[In our Edge of the Universe column, we review mainstream authors that incorporate elements of speculative fiction into their “literary” work. However you want to label them, we hope you’ll enjoy discussing these books with us.]
In Oryx and Crake, Margaret Atwood details an apocalyptic plague, introduces a new species of creatures that have been genetically designed to replace humanity, and the villain is a mad scientist in love. What could be more “SFF” than Oryx and Crake?
Quite a lot, according to Margaret Atwood, who prefers to describe her novel as “speculative fiction” rather than “science fiction.” In interviews promoting Oryx and Crake, Atwood explained that everything that takes place in Oryx and Crake is based on trends that we can see today, as opposed to distant planets that have an allegorical connection to our lives. Atwood is “speculating” about where our society is headed. It’s a distinction that some readers may choose to reject, but it’s an approach that adds urgency to the world that Atwood has built.
When the story opens, “Snowman,” the last human, is standing on a beach looking at now useless skyscrapers as he considers that no one anywhere can say what time it is. This is the world after the plague. However, although Snowman is the last of his kind, he is not alone. With him are the “Crakers,” a group of genetically hybrid creatures, designed to eliminate all of humanity’s flaws. The Crakers are better able to defend themselves against nature – the scorching heat, the biting bugs, and the surviving predators – than Snowman, but they are otherwise naïve about the world they find themselves in. Snowman shepherds this new species through its early years, and the Crakers use their manufactured genes to help Snowman survive the post-apocalypse.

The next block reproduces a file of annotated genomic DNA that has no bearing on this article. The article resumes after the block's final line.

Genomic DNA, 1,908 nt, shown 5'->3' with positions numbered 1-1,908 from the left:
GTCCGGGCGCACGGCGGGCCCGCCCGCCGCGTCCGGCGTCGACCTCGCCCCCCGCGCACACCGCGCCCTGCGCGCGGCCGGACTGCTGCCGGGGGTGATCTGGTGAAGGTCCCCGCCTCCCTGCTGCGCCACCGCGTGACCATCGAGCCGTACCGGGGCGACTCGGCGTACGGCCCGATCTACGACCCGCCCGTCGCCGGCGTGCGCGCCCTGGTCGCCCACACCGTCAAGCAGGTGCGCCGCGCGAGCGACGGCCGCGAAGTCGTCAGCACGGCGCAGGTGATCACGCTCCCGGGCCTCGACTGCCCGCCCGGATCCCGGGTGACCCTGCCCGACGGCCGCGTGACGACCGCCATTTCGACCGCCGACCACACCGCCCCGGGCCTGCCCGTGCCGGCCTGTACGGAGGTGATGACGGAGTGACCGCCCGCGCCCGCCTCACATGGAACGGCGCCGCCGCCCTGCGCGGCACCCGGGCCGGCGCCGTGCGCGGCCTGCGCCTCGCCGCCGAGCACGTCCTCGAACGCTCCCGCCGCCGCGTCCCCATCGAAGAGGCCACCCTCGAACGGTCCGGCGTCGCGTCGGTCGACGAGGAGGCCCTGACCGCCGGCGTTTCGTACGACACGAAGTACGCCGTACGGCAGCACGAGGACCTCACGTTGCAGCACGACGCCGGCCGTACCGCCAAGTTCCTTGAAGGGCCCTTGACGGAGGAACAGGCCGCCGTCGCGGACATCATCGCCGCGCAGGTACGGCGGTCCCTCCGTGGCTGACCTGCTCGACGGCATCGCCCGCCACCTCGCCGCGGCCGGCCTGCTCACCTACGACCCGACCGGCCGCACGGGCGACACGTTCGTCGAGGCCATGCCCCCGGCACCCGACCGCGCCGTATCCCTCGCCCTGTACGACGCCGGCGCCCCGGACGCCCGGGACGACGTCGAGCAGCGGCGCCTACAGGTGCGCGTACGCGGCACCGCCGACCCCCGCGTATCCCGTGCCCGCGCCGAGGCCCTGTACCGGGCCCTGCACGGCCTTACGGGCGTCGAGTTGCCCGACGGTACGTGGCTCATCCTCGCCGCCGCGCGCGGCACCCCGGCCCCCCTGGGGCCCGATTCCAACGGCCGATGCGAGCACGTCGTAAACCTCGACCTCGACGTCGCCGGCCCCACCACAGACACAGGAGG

A second storyline introduces us to the world before the plague. Today, many scientists warn that we need to curb our emissions, our wanton use of resources, and our reliance on monocultures. Atwood speculates about what will happen if we dismiss these warnings: the sun seems hotter, the weather is violent and erratic, and bacteria have evolved to the point that the wealthy live in isolated compounds that protect them from the germs that prey on the poor. Thankfully, there are also exciting new drugs like “Blysspluss,” which protects its users from sexually transmitted diseases and is also said to improve orgasms. Readers that have little patience for allegory or obtuse allusions will not have to struggle to find Atwood’s targets.
There are plenty of targets – and warnings – in Oryx and Crake, and it often feels like a call to action; however, it is not a simple screed in which a green-thumbed hero triumphs over a cigar-smoking businessman. Instead, Oryx and Crake, as the title suggests, is a love story. Our mad scientist, Crake, is in love with a former child prostitute, Oryx, who has also had a relationship with Crake’s best friend, Jimmy. Unfortunately, as fans of Margaret Atwood’s “literary” fiction already know, love is all too often a painful experience.
Oryx and Crake can also be approached as an “SF” adventure as well. One of my favorite scenes has Snowman on the run from “pigoons,” which are extremely intelligent pigs whose genetic code has been spliced with human code. Snowman has been cut off from his protective Crakers and he has to think fast if he’s going to prevent the extinction of the human race.
Oryx and Crake is a masterpiece that sits on the edge of several genres. Atwood combines the distinctive character development and wordplay that has earned her so many literary fiction accolades with the speculative premise that we associate with SFF to create an impressive story that few readers will be able to forget. Regardless of where it’s shelved, Oryx and Crake is a must read for SFF fans.